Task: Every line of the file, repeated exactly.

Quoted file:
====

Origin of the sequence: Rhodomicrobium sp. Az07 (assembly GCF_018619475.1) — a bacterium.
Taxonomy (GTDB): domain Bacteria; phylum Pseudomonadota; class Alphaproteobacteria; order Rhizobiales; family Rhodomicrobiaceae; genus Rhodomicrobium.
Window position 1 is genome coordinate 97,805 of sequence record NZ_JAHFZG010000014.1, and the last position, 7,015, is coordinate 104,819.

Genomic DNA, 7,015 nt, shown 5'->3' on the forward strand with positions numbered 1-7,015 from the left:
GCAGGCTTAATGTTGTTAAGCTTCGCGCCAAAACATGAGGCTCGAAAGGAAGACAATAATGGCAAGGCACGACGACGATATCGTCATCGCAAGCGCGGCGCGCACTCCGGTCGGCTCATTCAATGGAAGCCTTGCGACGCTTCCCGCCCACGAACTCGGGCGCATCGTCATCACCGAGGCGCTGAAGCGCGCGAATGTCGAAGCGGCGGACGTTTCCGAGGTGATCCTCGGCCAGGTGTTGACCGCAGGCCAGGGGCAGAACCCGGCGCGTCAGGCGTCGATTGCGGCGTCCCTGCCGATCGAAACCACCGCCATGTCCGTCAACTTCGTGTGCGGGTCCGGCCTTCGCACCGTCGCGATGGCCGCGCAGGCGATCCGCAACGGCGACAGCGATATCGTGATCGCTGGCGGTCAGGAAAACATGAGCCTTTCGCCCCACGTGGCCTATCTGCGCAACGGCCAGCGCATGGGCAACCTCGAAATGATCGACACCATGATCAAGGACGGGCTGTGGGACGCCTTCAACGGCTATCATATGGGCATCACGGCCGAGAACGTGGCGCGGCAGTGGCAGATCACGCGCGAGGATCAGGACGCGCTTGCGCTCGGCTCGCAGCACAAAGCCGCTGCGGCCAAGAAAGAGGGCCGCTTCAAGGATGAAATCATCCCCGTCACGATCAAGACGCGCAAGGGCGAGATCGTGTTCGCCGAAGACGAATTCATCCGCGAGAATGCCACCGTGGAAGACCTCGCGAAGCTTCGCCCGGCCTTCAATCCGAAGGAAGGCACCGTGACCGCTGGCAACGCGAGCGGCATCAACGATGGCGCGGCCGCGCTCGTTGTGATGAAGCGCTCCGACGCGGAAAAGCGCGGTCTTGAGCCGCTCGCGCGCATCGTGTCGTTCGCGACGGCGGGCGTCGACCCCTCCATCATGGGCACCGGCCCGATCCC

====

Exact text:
Origin of the sequence: Rhodomicrobium sp. Az07 (assembly GCF_018619475.1) — a bacterium.
Taxonomy (GTDB): domain Bacteria; phylum Pseudomonadota; class Alphaproteobacteria; order Rhizobiales; family Rhodomicrobiaceae; genus Rhodomicrobium.
Window position 1 is genome coordinate 97,805 of sequence record NZ_JAHFZG010000014.1, and the last position, 7,015, is coordinate 104,819.

Genomic DNA, 7,015 nt, shown 5'->3' on the forward strand with positions numbered 1-7,015 from the left:
GCAGGCTTAATGTTGTTAAGCTTCGCGCCAAAACATGAGGCTCGAAAGGAAGACAATAATGGCAAGGCACGACGACGATATCGTCATCGCAAGCGCGGCGCGCACTCCGGTCGGCTCATTCAATGGAAGCCTTGCGACGCTTCCCGCCCACGAACTCGGGCGCATCGTCATCACCGAGGCGCTGAAGCGCGCGAATGTCGAAGCGGCGGACGTTTCCGAGGTGATCCTCGGCCAGGTGTTGACCGCAGGCCAGGGGCAGAACCCGGCGCGTCAGGCGTCGATTGCGGCGTCCCTGCCGATCGAAACCACCGCCATGTCCGTCAACTTCGTGTGCGGGTCCGGCCTTCGCACCGTCGCGATGGCCGCGCAGGCGATCCGCAACGGCGACAGCGATATCGTGATCGCTGGCGGTCAGGAAAACATGAGCCTTTCGCCCCACGTGGCCTATCTGCGCAACGGCCAGCGCATGGGCAACCTCGAAATGATCGACACCATGATCAAGGACGGGCTGTGGGACGCCTTCAACGGCTATCATATGGGCATCACGGCCGAGAACGTGGCGCGGCAGTGGCAGATCACGCGCGAGGATCAGGACGCGCTTGCGCTCGGCTCGCAGCACAAAGCCGCTGCGGCCAAGAAAGAGGGCCGCTTCAAGGATGAAATCATCCCCGTCACGATCAAGACGCGCAAGGGCGAGATCGTGTTCGCCGAAGACGAATTCATCCGCGAGAATGCCACCGTGGAAGACCTCGCGAAGCTTCGCCCGGCCTTCAATCCGAAGGAAGGCACCGTGACCGCTGGCAACGCGAGCGGCATCAACGATGGCGCGGCCGCGCTCGTTGTGATGAAGCGCTCCGACGCGGAAAAGCGCGGTCTTGAGCCGCTCGCGCGCATCGTGTCGTTCGCGACGGCGGGCGTCGACCCCTCCATCATGGGCACCGGCCCGATCCC